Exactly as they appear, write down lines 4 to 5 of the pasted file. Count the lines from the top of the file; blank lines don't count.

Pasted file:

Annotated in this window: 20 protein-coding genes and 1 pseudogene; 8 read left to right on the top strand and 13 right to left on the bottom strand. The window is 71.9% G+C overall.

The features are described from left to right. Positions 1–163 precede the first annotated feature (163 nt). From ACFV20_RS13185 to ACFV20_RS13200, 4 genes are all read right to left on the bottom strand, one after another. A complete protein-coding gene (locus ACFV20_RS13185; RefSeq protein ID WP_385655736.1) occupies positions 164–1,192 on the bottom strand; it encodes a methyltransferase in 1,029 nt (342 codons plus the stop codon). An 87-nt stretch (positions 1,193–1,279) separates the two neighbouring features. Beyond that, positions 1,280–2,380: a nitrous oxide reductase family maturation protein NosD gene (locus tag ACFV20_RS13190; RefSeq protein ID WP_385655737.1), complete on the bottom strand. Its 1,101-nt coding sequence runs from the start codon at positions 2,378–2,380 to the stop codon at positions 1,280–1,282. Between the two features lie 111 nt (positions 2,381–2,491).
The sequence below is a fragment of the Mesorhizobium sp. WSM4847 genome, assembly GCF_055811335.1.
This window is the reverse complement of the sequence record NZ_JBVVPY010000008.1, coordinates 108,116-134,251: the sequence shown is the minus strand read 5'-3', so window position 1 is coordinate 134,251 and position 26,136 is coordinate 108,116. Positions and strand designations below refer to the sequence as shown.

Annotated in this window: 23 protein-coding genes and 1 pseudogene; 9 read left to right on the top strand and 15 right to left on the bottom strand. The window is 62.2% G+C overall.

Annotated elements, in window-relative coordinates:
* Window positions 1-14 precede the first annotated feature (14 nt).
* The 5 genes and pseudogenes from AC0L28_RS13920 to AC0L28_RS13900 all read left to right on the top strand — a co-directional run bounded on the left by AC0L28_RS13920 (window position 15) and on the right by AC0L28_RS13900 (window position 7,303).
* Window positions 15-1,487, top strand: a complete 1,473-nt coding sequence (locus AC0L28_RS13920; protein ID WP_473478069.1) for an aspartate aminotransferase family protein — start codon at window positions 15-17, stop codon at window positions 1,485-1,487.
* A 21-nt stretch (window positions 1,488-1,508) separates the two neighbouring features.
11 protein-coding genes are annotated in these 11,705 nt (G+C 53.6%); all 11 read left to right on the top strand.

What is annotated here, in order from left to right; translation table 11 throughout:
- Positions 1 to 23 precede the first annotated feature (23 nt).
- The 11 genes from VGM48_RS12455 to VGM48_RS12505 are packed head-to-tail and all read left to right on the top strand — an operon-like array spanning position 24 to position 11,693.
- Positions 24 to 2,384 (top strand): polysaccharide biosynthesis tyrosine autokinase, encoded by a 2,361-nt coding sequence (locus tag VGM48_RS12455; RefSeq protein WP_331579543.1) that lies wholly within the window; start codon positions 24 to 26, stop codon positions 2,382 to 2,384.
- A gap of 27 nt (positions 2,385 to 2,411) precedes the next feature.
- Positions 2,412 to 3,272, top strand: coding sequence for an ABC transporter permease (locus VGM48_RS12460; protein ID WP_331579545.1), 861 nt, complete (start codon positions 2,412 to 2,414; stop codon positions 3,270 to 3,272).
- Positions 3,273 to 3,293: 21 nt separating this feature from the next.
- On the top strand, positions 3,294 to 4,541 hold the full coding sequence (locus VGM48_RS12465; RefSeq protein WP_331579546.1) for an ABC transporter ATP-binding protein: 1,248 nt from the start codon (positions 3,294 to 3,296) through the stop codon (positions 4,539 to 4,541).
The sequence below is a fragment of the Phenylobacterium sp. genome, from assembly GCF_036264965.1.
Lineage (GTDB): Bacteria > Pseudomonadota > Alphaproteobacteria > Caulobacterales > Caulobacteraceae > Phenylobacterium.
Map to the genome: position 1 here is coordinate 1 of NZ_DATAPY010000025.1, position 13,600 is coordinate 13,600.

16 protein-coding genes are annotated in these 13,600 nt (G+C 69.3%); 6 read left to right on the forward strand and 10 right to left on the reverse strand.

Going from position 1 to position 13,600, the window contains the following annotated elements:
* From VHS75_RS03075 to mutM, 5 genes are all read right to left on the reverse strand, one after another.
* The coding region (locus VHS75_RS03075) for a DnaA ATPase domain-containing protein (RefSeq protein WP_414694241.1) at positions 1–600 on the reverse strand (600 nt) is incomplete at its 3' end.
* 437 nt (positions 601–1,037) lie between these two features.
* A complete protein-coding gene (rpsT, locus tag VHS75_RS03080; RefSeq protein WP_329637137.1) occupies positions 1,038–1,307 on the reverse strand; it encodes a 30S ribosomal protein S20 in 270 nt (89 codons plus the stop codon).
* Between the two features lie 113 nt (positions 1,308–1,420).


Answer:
This window is the reverse complement of the sequence record NZ_JBVVPY010000008.1, coordinates 108,116-134,251: the sequence shown is the minus strand read 5'-3', so window position 1 is coordinate 134,251 and position 26,136 is coordinate 108,116. Positions and strand designations below refer to the sequence as shown.

Annotated in this window: 23 protein-coding genes and 1 pseudogene; 9 read left to right on the top strand and 15 right to left on the bottom strand. The window is 62.2% G+C overall.